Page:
Violent clashes and arson have erupted in Paris amid mass protests against police brutality and a draft law that would ban filming officers “in certain circumstances,” after a video emerged of cops beating a black music producer.

Paris protesters torch cars, set BANK on fire amid clashes over bill slammed as ‘ban on filming police brutality’ (VIDEOS)

Thousands of people rallied against the controversial bill in more than 70 French cities on Saturday, with the organizers claiming over half a million participants and authorities estimating the number at around 150,000. The daytime rallies went off peacefully, but by early evening clashes erupted in multiple cities, including Rennes, Lille, Bordeaux and Lyon.

Paris descended into chaos, forcing police to deploy tear gas, flashbangs and water cannons after black-clad masked protesters launched fireworks and pelted cops with stones.

Multiple videos also showed rioters smashing vehicles and shop windows, and torching cars and a motorcycle.

At one point, protesters set the entrance to France’s central bank on fire, while firefighters struggled to reach the scene through the streets blocked by police fencing, makeshift barricades and burning trash.

Sporadic clashes with smaller groups continued into the night, long after the bulk of the demonstrators had left the Place de la Bastille, with hundreds of officers in full riot gear seen chasing protesters down side streets, struggling to contain the unrest.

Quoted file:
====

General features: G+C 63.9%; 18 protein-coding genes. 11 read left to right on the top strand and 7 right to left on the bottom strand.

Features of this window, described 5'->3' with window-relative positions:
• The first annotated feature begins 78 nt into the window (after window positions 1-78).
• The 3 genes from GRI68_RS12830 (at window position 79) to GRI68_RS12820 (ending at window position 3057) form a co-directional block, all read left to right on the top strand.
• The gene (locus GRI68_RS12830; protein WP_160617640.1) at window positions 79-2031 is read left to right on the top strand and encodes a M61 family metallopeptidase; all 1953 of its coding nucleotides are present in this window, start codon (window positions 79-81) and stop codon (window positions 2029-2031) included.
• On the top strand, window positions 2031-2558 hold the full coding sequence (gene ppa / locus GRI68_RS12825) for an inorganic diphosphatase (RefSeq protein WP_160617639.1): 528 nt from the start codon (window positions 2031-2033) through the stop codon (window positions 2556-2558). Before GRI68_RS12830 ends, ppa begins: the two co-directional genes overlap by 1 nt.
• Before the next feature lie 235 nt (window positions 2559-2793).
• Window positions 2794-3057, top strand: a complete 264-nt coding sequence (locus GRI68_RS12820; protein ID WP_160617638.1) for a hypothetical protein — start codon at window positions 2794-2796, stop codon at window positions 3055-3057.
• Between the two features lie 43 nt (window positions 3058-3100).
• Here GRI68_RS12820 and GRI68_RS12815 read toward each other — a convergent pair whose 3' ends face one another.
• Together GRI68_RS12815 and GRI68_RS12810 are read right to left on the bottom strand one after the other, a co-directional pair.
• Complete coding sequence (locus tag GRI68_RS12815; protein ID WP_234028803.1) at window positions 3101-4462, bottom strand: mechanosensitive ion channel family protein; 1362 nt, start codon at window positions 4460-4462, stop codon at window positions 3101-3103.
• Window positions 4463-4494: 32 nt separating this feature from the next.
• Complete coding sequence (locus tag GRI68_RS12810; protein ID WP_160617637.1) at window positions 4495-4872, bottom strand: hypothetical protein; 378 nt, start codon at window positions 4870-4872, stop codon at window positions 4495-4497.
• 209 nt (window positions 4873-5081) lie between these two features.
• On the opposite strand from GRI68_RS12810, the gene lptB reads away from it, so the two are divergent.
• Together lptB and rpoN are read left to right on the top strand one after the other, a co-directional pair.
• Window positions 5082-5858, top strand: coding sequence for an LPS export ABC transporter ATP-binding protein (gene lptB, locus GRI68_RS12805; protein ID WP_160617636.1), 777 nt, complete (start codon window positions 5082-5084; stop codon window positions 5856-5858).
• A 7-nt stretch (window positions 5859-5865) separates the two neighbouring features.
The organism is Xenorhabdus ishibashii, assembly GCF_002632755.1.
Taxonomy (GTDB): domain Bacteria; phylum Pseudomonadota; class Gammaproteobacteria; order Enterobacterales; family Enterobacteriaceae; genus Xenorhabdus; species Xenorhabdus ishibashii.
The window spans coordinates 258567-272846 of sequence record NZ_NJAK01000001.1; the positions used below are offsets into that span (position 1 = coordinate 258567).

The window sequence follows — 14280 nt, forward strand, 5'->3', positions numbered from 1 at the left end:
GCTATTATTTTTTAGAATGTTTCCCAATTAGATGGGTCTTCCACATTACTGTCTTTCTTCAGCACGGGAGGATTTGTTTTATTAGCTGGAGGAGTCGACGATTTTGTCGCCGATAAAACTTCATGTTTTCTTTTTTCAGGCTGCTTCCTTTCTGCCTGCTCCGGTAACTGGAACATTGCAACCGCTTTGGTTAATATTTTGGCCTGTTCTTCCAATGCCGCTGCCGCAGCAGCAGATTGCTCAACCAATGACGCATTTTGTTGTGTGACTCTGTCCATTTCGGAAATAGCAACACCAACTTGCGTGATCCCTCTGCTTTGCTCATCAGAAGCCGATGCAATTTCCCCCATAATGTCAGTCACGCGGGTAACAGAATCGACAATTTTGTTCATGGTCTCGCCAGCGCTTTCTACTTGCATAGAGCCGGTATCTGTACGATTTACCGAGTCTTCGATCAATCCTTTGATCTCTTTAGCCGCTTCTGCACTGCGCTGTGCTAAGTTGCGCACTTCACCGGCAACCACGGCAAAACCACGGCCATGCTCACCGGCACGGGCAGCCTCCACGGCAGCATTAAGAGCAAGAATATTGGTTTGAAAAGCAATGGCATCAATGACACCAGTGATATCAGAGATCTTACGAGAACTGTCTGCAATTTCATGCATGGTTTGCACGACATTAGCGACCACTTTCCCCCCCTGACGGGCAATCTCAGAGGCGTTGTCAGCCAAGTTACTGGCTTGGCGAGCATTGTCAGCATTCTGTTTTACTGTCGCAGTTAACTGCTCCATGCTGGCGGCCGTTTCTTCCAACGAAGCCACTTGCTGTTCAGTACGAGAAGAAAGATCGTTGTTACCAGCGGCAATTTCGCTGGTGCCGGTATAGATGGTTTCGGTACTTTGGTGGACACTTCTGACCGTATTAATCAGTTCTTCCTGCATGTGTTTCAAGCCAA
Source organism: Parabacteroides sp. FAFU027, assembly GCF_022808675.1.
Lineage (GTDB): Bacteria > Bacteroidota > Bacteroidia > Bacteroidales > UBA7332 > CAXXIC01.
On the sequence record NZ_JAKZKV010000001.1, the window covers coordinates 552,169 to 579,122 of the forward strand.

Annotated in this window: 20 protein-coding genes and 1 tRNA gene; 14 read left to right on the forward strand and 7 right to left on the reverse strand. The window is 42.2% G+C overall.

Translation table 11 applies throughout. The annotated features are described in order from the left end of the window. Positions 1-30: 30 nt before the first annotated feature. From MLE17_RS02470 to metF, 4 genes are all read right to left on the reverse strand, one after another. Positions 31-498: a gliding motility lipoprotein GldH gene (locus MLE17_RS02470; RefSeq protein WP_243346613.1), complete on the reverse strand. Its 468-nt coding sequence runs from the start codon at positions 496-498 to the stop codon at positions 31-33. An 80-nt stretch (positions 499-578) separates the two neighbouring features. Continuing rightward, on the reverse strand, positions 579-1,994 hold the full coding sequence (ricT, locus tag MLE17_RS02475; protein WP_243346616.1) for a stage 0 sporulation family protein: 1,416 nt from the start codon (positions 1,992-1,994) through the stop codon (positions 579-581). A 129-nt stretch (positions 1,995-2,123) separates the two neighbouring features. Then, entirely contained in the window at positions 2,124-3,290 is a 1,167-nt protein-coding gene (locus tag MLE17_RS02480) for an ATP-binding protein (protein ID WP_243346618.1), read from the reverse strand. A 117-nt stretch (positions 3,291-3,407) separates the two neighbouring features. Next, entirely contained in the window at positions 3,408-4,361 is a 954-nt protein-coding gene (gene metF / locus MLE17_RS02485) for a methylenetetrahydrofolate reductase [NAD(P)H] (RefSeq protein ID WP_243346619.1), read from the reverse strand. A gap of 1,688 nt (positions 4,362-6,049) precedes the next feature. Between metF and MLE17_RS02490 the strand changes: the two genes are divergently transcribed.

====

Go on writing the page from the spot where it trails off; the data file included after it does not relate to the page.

While it was not clear how many protesters were injured in clashes, local media reported at least 37 officers received injuries across France, while making at least 46 arrests.

The demonstrators are voicing their anger over a draft law on public security, which was approved by the lower chamber of parliament this week. The controversial Article 24 of the bill seeks to protect police officers from doxing and harassment, and bans filming of cops on duty and sharing their images online with the “intent to harm.”

READ MORE: Thousands of protesters march in France against security law that bans filming police (PHOTOS, VIDEOS)

Critics say the bill infringes on journalistic freedom and would be used to intimidate those who want to expose police brutality and other misconduct. One such incident went viral this week after footage emerged showing French police beat and racially abuse a black man, apparently for not wearing a face mask.